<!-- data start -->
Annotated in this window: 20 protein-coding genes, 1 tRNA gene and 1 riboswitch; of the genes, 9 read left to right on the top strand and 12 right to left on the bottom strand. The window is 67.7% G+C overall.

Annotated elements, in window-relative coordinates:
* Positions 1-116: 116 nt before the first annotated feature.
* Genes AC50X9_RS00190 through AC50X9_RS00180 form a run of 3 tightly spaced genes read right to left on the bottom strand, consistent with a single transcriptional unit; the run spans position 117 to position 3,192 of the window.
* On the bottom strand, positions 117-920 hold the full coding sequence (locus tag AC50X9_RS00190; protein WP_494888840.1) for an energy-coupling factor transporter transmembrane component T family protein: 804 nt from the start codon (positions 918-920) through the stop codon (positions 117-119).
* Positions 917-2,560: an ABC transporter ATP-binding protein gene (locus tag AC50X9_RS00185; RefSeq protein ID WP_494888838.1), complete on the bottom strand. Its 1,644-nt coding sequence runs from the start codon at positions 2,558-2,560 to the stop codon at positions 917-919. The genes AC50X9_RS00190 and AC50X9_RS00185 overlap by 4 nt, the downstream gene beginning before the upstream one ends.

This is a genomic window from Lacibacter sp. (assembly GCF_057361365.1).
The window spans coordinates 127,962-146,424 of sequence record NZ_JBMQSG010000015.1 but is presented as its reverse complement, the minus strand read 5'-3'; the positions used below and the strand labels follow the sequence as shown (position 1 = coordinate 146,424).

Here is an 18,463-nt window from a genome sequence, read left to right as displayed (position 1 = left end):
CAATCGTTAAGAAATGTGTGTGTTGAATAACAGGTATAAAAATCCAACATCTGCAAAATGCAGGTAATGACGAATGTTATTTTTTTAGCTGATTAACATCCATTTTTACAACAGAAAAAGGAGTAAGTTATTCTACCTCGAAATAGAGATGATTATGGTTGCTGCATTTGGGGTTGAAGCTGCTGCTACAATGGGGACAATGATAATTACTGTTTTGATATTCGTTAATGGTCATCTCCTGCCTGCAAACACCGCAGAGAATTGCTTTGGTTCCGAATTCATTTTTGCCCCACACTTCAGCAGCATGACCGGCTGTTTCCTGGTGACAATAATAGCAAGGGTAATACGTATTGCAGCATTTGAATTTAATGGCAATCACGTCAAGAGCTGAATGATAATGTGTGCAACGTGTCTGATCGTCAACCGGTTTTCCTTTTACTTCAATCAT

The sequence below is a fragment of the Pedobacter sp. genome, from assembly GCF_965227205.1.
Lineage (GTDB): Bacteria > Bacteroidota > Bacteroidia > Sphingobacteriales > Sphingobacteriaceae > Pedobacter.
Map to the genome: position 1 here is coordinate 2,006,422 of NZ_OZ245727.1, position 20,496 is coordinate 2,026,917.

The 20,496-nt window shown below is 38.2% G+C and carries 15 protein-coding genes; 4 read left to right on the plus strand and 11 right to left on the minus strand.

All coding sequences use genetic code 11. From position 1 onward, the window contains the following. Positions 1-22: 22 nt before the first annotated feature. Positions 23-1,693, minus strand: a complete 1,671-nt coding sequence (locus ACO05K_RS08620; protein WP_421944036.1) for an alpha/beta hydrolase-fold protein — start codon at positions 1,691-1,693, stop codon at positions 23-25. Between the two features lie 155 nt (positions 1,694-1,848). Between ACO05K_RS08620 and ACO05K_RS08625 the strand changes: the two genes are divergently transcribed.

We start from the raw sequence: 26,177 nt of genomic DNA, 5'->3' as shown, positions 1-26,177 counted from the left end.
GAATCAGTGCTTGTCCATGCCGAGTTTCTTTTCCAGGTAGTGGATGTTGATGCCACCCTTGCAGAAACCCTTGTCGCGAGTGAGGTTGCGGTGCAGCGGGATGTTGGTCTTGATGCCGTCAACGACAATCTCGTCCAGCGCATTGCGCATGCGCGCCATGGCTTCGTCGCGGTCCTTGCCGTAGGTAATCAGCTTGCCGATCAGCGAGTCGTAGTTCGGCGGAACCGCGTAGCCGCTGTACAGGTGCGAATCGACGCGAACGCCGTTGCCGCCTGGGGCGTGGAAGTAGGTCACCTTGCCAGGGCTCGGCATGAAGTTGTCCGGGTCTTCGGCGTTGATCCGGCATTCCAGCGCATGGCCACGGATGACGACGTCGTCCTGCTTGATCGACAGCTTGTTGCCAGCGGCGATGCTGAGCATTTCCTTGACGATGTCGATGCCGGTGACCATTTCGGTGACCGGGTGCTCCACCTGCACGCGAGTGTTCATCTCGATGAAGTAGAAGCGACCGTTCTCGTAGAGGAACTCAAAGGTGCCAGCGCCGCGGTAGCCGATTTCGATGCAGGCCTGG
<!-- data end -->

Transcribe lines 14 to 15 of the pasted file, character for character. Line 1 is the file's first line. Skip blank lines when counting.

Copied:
The 20,496-nt window shown below is 38.2% G+C and carries 15 protein-coding genes; 4 read left to right on the plus strand and 11 right to left on the minus strand.

All coding sequences use genetic code 11. From position 1 onward, the window contains the following. Positions 1-22: 22 nt before the first annotated feature. Positions 23-1,693, minus strand: a complete 1,671-nt coding sequence (locus ACO05K_RS08620; protein WP_421944036.1) for an alpha/beta hydrolase-fold protein — start codon at positions 1,691-1,693, stop codon at positions 23-25. Between the two features lie 155 nt (positions 1,694-1,848). Between ACO05K_RS08620 and ACO05K_RS08625 the strand changes: the two genes are divergently transcribed.